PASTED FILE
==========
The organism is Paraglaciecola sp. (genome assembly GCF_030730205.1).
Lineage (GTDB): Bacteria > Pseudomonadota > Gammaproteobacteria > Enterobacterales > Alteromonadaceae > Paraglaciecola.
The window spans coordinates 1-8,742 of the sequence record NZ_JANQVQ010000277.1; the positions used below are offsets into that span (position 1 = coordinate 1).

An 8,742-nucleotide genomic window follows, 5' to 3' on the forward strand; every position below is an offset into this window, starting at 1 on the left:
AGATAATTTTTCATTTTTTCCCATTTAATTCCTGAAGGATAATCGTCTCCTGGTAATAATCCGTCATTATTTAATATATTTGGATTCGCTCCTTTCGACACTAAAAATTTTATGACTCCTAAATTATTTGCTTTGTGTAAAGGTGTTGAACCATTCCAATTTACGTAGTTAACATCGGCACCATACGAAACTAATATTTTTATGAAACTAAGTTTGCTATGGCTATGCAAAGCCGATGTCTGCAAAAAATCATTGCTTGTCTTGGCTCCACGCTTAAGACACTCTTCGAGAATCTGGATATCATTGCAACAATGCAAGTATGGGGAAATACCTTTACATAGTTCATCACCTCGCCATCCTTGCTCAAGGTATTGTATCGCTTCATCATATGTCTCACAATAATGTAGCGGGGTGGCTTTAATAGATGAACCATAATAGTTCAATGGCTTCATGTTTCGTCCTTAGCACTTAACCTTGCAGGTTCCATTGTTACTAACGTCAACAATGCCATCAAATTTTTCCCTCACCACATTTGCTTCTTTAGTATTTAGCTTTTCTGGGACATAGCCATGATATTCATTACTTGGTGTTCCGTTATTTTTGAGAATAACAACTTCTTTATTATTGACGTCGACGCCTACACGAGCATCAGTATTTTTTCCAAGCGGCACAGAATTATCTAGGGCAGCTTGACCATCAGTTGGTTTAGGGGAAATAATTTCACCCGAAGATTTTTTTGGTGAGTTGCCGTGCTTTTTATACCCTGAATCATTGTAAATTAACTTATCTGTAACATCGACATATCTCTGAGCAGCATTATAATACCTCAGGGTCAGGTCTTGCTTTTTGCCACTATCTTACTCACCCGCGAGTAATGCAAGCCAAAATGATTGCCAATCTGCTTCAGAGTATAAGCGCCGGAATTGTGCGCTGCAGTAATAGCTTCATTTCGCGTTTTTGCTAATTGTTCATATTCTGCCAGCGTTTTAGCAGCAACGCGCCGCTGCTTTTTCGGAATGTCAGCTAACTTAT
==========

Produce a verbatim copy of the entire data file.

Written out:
The organism is Paraglaciecola sp. (genome assembly GCF_030730205.1).
Lineage (GTDB): Bacteria > Pseudomonadota > Gammaproteobacteria > Enterobacterales > Alteromonadaceae > Paraglaciecola.
The window spans coordinates 1-8,742 of the sequence record NZ_JANQVQ010000277.1; the positions used below are offsets into that span (position 1 = coordinate 1).

An 8,742-nucleotide genomic window follows, 5' to 3' on the forward strand; every position below is an offset into this window, starting at 1 on the left:
AGATAATTTTTCATTTTTTCCCATTTAATTCCTGAAGGATAATCGTCTCCTGGTAATAATCCGTCATTATTTAATATATTTGGATTCGCTCCTTTCGACACTAAAAATTTTATGACTCCTAAATTATTTGCTTTGTGTAAAGGTGTTGAACCATTCCAATTTACGTAGTTAACATCGGCACCATACGAAACTAATATTTTTATGAAACTAAGTTTGCTATGGCTATGCAAAGCCGATGTCTGCAAAAAATCATTGCTTGTCTTGGCTCCACGCTTAAGACACTCTTCGAGAATCTGGATATCATTGCAACAATGCAAGTATGGGGAAATACCTTTACATAGTTCATCACCTCGCCATCCTTGCTCAAGGTATTGTATCGCTTCATCATATGTCTCACAATAATGTAGCGGGGTGGCTTTAATAGATGAACCATAATAGTTCAATGGCTTCATGTTTCGTCCTTAGCACTTAACCTTGCAGGTTCCATTGTTACTAACGTCAACAATGCCATCAAATTTTTCCCTCACCACATTTGCTTCTTTAGTATTTAGCTTTTCTGGGACATAGCCATGATATTCATTACTTGGTGTTCCGTTATTTTTGAGAATAACAACTTCTTTATTATTGACGTCGACGCCTACACGAGCATCAGTATTTTTTCCAAGCGGCACAGAATTATCTAGGGCAGCTTGACCATCAGTTGGTTTAGGGGAAATAATTTCACCCGAAGATTTTTTTGGTGAGTTGCCGTGCTTTTTATACCCTGAATCATTGTAAATTAACTTATCTGTAACATCGACATATCTCTGAGCAGCATTATAATACCTCAGGGTCAGGTCTTGCTTTTTGCCACTATCTTACTCACCCGCGAGTAATGCAAGCCAAAATGATTGCCAATCTGCTTCAGAGTATAAGCGCCGGAATTGTGCGCTGCAGTAATAGCTTCATTTCGCGTTTTTGCTAATTGTTCATATTCTGCCAGCGTTTTAGCAGCAACGCGCCGCTGCTTTTTCGGAATGTCAGCTAACTTAT